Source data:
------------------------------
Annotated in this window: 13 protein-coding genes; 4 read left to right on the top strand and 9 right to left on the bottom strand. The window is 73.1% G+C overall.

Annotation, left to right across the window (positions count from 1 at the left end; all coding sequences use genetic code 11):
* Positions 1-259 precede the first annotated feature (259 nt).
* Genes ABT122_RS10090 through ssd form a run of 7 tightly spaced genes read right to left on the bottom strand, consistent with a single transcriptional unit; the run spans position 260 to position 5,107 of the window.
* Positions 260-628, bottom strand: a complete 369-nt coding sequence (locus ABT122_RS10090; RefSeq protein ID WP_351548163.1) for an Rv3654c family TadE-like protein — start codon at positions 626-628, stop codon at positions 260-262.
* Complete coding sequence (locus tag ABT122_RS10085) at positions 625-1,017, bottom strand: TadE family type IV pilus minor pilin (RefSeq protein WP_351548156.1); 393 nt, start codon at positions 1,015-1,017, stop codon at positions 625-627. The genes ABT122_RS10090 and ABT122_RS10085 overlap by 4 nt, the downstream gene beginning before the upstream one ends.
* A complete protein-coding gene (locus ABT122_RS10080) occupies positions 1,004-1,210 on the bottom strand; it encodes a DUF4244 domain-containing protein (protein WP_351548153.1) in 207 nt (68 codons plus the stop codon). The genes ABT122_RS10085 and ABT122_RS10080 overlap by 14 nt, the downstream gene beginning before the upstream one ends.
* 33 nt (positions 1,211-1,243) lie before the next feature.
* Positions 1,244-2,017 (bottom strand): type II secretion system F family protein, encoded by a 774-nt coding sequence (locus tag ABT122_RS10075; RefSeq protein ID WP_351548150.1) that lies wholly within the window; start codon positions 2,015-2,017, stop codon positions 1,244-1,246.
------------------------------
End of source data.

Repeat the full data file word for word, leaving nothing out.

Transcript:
Annotated in this window: 13 protein-coding genes; 4 read left to right on the top strand and 9 right to left on the bottom strand. The window is 73.1% G+C overall.

Annotation, left to right across the window (positions count from 1 at the left end; all coding sequences use genetic code 11):
* Positions 1-259 precede the first annotated feature (259 nt).
* Genes ABT122_RS10090 through ssd form a run of 7 tightly spaced genes read right to left on the bottom strand, consistent with a single transcriptional unit; the run spans position 260 to position 5,107 of the window.
* Positions 260-628, bottom strand: a complete 369-nt coding sequence (locus ABT122_RS10090; RefSeq protein ID WP_351548163.1) for an Rv3654c family TadE-like protein — start codon at positions 626-628, stop codon at positions 260-262.
* Complete coding sequence (locus tag ABT122_RS10085) at positions 625-1,017, bottom strand: TadE family type IV pilus minor pilin (RefSeq protein WP_351548156.1); 393 nt, start codon at positions 1,015-1,017, stop codon at positions 625-627. The genes ABT122_RS10090 and ABT122_RS10085 overlap by 4 nt, the downstream gene beginning before the upstream one ends.
* A complete protein-coding gene (locus ABT122_RS10080) occupies positions 1,004-1,210 on the bottom strand; it encodes a DUF4244 domain-containing protein (protein WP_351548153.1) in 207 nt (68 codons plus the stop codon). The genes ABT122_RS10085 and ABT122_RS10080 overlap by 14 nt, the downstream gene beginning before the upstream one ends.
* 33 nt (positions 1,211-1,243) lie before the next feature.
* Positions 1,244-2,017 (bottom strand): type II secretion system F family protein, encoded by a 774-nt coding sequence (locus tag ABT122_RS10075; RefSeq protein ID WP_351548150.1) that lies wholly within the window; start codon positions 2,015-2,017, stop codon positions 1,244-1,246.